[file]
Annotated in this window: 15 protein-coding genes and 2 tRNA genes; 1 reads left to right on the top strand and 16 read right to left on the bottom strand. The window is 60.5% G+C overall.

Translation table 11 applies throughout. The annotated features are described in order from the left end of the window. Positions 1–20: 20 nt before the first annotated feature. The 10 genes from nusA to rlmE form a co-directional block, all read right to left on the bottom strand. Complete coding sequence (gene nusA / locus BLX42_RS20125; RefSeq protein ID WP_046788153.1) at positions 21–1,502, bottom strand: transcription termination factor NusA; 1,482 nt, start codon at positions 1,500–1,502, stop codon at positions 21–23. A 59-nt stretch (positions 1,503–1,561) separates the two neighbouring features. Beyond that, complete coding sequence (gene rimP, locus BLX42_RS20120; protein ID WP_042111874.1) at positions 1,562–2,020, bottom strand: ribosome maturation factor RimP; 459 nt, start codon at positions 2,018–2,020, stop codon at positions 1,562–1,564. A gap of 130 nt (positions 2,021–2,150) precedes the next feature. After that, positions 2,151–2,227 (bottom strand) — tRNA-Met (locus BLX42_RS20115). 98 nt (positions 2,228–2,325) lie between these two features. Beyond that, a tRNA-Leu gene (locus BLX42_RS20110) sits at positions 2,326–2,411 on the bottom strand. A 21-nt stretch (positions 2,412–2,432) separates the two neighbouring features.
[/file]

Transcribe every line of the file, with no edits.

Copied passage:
Annotated in this window: 15 protein-coding genes and 2 tRNA genes; 1 reads left to right on the top strand and 16 read right to left on the bottom strand. The window is 60.5% G+C overall.

Translation table 11 applies throughout. The annotated features are described in order from the left end of the window. Positions 1–20: 20 nt before the first annotated feature. The 10 genes from nusA to rlmE form a co-directional block, all read right to left on the bottom strand. Complete coding sequence (gene nusA / locus BLX42_RS20125; RefSeq protein ID WP_046788153.1) at positions 21–1,502, bottom strand: transcription termination factor NusA; 1,482 nt, start codon at positions 1,500–1,502, stop codon at positions 21–23. A 59-nt stretch (positions 1,503–1,561) separates the two neighbouring features. Beyond that, complete coding sequence (gene rimP, locus BLX42_RS20120; protein ID WP_042111874.1) at positions 1,562–2,020, bottom strand: ribosome maturation factor RimP; 459 nt, start codon at positions 2,018–2,020, stop codon at positions 1,562–1,564. A gap of 130 nt (positions 2,021–2,150) precedes the next feature. After that, positions 2,151–2,227 (bottom strand) — tRNA-Met (locus BLX42_RS20115). 98 nt (positions 2,228–2,325) lie between these two features. Beyond that, a tRNA-Leu gene (locus BLX42_RS20110) sits at positions 2,326–2,411 on the bottom strand. A 21-nt stretch (positions 2,412–2,432) separates the two neighbouring features.